You've Got Talent: Part 7

You’ve Got Talent: Characterizing the Presentation of Magic

(Chapter 12 of 15)

XII. What’s in a Name?
Specifically, a stage name. Why would you use one? Why indeed. The reasons for selecting a stage name are as numerous as why someone would want to create a performance character, and arguably just as important.

A stage name could add flavor to your act, round out a character, add definition to a character, help further define an image, or create a certain expectancy within an audiences mind to how this character is to behave, or even suggest a characters moral alignment.

Another advantage to using a stage name, like with a character pointed out above, is it does make speaking about your act easier to describe in all the glorious details as to why you rock. In short, speaking about yourself in third person feels a lot less like bragging than speaking about yourself in the first.

Sometimes our personal names aren’t very attractive to the sight or the sound. My name by birth is Wayne. When pronounced it almost sounds nasally. I don’t like it, at least not as much in comparison to William which almost sounds regal when pronounced. In show business, one of the key concepts is “Sell”. Sell yourself, your act, your image, your voice, your character. Sell, sell, sell. From a marketing perspective a mysterious name like “Mordrid” or a dangerous name like “Slash” can draw attention to the act much easier than say Saul Hudson.

Personally, while I think full names are fine, One name acts or acts that can commonly be referred to by a single name I think has a more powerful effect on the mind so much as marketing, and brand identification is concerned. Single word names are easier to remember, and can convey with them powerful images associated with the act. For example, Angel, Penn, or Teller. Yes I know now days he goes by Criss, but there was a time in which he only used one word for a name.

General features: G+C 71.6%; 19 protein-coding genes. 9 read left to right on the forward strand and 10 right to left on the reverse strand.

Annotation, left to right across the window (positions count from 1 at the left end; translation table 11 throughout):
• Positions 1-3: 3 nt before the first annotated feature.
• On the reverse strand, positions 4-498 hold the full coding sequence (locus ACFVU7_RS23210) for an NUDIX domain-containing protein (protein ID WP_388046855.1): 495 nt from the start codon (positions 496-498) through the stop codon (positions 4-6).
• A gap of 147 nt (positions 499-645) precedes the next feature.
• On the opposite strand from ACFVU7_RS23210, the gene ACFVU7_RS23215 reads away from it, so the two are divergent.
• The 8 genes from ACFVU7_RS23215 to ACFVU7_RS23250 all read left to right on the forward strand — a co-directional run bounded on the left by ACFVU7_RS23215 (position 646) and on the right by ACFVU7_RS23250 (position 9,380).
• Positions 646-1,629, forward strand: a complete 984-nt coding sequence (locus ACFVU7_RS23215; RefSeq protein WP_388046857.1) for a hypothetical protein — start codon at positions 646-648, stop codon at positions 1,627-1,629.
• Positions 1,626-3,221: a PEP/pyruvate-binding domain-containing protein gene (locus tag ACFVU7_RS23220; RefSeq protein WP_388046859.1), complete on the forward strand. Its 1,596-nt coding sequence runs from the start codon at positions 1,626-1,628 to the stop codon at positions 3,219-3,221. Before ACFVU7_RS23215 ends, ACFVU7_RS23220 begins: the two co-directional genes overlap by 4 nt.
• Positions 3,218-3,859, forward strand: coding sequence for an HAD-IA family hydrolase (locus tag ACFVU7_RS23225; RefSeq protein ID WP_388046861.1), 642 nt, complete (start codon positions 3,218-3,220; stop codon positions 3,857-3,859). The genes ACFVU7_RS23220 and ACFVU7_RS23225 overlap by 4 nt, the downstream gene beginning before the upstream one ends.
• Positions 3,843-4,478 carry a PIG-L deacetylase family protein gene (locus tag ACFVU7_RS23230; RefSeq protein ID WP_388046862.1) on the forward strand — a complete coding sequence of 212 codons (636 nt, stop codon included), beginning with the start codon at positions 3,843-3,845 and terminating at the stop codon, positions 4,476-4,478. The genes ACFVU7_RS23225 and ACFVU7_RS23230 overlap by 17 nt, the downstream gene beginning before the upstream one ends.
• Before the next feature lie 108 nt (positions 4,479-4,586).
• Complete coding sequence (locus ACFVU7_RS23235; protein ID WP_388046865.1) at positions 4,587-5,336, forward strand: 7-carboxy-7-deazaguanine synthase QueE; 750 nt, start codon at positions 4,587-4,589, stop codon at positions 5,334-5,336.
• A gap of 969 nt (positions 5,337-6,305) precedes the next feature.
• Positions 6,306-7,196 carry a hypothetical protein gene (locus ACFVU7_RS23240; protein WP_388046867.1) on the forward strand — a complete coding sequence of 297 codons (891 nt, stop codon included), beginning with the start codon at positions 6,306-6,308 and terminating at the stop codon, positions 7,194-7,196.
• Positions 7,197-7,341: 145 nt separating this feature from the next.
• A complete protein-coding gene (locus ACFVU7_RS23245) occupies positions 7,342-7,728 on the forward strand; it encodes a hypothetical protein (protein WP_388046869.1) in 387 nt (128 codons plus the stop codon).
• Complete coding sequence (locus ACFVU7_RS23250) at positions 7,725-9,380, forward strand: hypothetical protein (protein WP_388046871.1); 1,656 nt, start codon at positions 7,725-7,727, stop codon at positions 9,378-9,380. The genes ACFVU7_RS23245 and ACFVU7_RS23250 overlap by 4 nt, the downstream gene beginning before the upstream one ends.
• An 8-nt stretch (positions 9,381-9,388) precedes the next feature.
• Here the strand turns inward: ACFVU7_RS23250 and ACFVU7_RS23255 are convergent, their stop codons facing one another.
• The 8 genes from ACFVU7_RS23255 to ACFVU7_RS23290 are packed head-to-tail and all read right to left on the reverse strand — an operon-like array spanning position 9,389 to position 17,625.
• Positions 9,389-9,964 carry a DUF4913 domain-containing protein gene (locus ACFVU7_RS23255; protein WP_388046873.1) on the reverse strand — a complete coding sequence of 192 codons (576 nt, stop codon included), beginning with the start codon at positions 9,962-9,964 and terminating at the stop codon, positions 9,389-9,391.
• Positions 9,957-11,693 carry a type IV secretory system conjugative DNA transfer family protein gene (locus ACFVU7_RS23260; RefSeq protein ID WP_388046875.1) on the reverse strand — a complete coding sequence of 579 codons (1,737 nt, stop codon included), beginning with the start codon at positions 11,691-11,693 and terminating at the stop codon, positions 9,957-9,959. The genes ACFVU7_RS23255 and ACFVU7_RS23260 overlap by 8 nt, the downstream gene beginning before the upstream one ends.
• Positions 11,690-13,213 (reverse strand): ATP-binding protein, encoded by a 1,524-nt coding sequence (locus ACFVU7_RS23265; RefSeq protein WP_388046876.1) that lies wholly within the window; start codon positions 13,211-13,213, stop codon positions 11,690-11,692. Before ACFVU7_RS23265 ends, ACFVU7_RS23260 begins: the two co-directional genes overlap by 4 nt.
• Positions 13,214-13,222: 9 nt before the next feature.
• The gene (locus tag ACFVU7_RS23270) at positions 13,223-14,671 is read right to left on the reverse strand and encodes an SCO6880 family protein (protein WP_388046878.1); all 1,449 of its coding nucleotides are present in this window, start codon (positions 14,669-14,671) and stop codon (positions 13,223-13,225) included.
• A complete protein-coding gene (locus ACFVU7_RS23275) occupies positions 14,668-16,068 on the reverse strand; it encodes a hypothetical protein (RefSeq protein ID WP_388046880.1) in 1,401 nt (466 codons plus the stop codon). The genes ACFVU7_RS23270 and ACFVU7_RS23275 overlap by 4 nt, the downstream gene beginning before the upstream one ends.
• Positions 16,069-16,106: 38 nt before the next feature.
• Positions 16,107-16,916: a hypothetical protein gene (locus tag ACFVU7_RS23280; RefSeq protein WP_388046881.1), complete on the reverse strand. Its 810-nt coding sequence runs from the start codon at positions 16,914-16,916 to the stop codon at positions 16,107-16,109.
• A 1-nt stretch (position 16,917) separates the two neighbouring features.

Names can also, as briefly mentioned above, help define a character further, or add to the expectations from the audience to what the character may be like. Possibly even outlining their moral and ethical alignment in the story to be presented without ever having been exposed to that audience before.

Take for example the following list of names. Had you not know anything about them, how does their names make you feel? How do the names sound? What emotions do these names evoke in your minds eye? By name alone, these are powerful character without ever having stepped one foot onto the stage.

· Darth Vader
· Maleficent
· Mephistopheles
· Sephiroth
· Glinda
· Gabriel
· Hercules
· Caesar